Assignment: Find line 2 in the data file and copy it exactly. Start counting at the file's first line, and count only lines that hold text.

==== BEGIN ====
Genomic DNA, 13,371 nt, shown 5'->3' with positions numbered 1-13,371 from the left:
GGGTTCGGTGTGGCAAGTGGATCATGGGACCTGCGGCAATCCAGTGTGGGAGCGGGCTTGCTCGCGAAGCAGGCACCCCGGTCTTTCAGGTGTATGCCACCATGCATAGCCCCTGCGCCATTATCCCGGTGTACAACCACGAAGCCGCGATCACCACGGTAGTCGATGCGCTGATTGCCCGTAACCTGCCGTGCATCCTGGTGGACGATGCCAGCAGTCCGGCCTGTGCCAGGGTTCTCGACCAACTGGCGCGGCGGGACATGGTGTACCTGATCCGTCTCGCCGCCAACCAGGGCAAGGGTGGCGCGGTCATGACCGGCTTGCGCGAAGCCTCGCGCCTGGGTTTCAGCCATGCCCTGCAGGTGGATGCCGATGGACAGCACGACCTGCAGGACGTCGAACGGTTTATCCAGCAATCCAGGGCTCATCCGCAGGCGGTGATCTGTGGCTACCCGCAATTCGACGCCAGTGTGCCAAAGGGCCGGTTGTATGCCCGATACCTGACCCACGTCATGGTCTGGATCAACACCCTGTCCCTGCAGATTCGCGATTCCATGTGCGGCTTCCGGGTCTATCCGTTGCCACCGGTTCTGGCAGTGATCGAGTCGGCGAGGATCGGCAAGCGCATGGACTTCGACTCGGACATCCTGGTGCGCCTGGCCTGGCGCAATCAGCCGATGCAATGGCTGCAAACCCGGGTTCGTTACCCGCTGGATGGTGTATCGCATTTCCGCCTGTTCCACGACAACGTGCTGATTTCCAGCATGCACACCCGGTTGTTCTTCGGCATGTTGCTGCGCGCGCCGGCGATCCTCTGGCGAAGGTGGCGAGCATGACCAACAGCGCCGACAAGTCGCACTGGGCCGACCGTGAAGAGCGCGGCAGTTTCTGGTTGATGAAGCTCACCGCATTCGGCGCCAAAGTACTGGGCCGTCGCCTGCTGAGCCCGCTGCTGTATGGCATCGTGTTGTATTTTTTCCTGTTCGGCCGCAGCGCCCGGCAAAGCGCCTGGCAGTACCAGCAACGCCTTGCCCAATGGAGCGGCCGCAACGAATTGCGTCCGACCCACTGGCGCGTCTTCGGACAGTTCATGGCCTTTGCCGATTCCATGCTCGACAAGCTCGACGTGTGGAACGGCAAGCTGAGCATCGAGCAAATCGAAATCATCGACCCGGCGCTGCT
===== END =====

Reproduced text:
GGGTTCGGTGTGGCAAGTGGATCATGGGACCTGCGGCAATCCAGTGTGGGAGCGGGCTTGCTCGCGAAGCAGGCACCCCGGTCTTTCAGGTGTATGCCACCATGCATAGCCCCTGCGCCATTATCCCGGTGTACAACCACGAAGCCGCGATCACCACGGTAGTCGATGCGCTGATTGCCCGTAACCTGCCGTGCATCCTGGTGGACGATGCCAGCAGTCCGGCCTGTGCCAGGGTTCTCGACCAACTGGCGCGGCGGGACATGGTGTACCTGATCCGTCTCGCCGCCAACCAGGGCAAGGGTGGCGCGGTCATGACCGGCTTGCGCGAAGCCTCGCGCCTGGGTTTCAGCCATGCCCTGCAGGTGGATGCCGATGGACAGCACGACCTGCAGGACGTCGAACGGTTTATCCAGCAATCCAGGGCTCATCCGCAGGCGGTGATCTGTGGCTACCCGCAATTCGACGCCAGTGTGCCAAAGGGCCGGTTGTATGCCCGATACCTGACCCACGTCATGGTCTGGATCAACACCCTGTCCCTGCAGATTCGCGATTCCATGTGCGGCTTCCGGGTCTATCCGTTGCCACCGGTTCTGGCAGTGATCGAGTCGGCGAGGATCGGCAAGCGCATGGACTTCGACTCGGACATCCTGGTGCGCCTGGCCTGGCGCAATCAGCCGATGCAATGGCTGCAAACCCGGGTTCGTTACCCGCTGGATGGTGTATCGCATTTCCGCCTGTTCCACGACAACGTGCTGATTTCCAGCATGCACACCCGGTTGTTCTTCGGCATGTTGCTGCGCGCGCCGGCGATCCTCTGGCGAAGGTGGCGAGCATGACCAACAGCGCCGACAAGTCGCACTGGGCCGACCGTGAAGAGCGCGGCAGTTTCTGGTTGATGAAGCTCACCGCATTCGGCGCCAAAGTACTGGGCCGTCGCCTGCTGAGCCCGCTGCTGTATGGCATCGTGTTGTATTTTTTCCTGTTCGGCCGCAGCGCCCGGCAAAGCGCCTGGCAGTACCAGCAACGCCTTGCCCAATGGAGCGGCCGCAACGAATTGCGTCCGACCCACTGGCGCGTCTTCGGACAGTTCATGGCCTTTGCCGATTCCATGCTCGACAAGCTCGACGTGTGGAACGGCAAGCTGAGCATCGAGCAAATCGAAATCATCGACCCGGCGCTGCT